Senators approved the plan in a 62 to 38 vote, with 12 moderate Democrats and all 50 Republicans supporting the measure.
Today’s passage follows several days of contentious debate, during which Democrats made dozens of unsuccessful attempts to amend the plan.
In the end, the core of President Bush’s original plan remains intact. The plan reduces the “marriage penalty” tax on two-income couples, gradually repeals the estate tax and doubles the $500 child tax credit.
The bill also lowers the tax rate in the top bracket from 39.6 percent to 36 percent. President Bush had originally sought a reduction to 33 percent.
The Senate’s plan differs from Mr. Bush’s in the size of the cut, lowered to $1.35 trillion from the president’s $1.6 trillion, as well as its timeline, increased from 10 to 11 years.
Republicans applauded the measure — the largest tax cut since 1981 — as a way to return the budget surplus to the people. Democrats say the bill is slanted to benefit the wealthy and will siphon away money that could be spent on federal programs such as education.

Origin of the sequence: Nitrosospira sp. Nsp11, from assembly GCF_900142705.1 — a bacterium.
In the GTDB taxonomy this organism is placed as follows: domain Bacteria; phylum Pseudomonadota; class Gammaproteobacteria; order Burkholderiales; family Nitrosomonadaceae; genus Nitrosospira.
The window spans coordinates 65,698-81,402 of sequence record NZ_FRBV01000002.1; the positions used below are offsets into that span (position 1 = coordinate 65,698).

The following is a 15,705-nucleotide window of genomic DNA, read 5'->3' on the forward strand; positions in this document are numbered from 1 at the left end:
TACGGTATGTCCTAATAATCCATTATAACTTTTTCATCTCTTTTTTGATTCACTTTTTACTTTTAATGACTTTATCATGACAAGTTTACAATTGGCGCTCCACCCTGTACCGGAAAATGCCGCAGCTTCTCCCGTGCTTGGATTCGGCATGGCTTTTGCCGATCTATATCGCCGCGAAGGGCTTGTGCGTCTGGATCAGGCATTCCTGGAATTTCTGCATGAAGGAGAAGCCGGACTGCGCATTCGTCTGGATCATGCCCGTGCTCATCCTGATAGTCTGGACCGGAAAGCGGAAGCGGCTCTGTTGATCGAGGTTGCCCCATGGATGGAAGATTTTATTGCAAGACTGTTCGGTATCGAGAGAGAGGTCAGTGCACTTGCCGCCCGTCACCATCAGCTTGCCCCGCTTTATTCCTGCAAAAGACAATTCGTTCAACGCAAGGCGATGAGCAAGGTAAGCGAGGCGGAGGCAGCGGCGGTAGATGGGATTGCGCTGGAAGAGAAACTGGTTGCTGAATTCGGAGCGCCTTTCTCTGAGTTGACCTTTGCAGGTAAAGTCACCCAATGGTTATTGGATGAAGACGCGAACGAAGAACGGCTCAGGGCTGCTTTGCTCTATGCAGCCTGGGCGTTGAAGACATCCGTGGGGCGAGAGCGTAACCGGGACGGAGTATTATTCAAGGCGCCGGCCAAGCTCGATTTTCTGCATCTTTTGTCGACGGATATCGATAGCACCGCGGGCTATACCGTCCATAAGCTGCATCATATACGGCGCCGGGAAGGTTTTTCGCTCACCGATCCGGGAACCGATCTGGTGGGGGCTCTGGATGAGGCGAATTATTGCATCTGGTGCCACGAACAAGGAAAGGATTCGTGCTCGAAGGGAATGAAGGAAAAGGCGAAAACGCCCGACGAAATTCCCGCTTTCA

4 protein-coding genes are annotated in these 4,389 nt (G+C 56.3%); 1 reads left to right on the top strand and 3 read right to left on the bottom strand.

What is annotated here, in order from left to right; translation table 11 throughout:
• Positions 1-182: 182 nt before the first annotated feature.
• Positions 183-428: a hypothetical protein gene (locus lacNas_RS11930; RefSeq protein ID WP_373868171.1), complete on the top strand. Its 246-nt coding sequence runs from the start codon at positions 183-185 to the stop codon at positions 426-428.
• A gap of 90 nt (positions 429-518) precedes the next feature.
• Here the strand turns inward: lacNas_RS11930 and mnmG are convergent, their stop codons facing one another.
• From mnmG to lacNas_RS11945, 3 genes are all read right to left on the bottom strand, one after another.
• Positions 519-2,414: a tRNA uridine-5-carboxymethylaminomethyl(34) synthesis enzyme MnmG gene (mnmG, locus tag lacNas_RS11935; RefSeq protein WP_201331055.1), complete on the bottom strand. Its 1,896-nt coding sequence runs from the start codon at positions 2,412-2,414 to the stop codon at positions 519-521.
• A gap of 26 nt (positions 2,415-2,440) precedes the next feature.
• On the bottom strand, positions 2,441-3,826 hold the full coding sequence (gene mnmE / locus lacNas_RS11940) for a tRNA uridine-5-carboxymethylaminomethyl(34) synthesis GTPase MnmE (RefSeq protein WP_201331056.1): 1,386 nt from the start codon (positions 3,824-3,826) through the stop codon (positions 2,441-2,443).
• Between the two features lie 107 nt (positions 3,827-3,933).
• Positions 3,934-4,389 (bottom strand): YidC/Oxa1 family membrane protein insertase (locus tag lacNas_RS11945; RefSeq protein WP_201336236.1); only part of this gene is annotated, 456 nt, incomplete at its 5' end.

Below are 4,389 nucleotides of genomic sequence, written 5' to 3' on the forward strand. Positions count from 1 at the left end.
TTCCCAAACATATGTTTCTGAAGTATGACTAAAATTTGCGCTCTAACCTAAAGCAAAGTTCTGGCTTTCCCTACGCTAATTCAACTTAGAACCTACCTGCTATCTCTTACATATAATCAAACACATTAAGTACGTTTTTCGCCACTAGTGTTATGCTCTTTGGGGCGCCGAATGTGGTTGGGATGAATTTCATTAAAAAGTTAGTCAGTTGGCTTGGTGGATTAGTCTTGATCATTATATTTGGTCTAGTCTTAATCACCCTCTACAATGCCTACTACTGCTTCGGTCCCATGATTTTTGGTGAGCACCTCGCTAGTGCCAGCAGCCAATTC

The House version, passed May 9, differs from the Senate’s plan in how quickly the cuts are phased in, tax allocations for education and changes in tax brackets. A joint House-Senate conference committee will hammer out a final version of the bill.
The process has been called into some question, as lawmakers consider reports that Sen. James Jeffords of Vermont will announce tomorrow his departure from the Republican Party. Such a move could put the Democrats in charge of the Senate. Currently, the body is evenly divided.
Some say a shift in the Senate’s power structure could change the way the committee would deal with the budget plan.
Negotiators in both houses have said they’d like to get the measure to President Bush by the end of the week.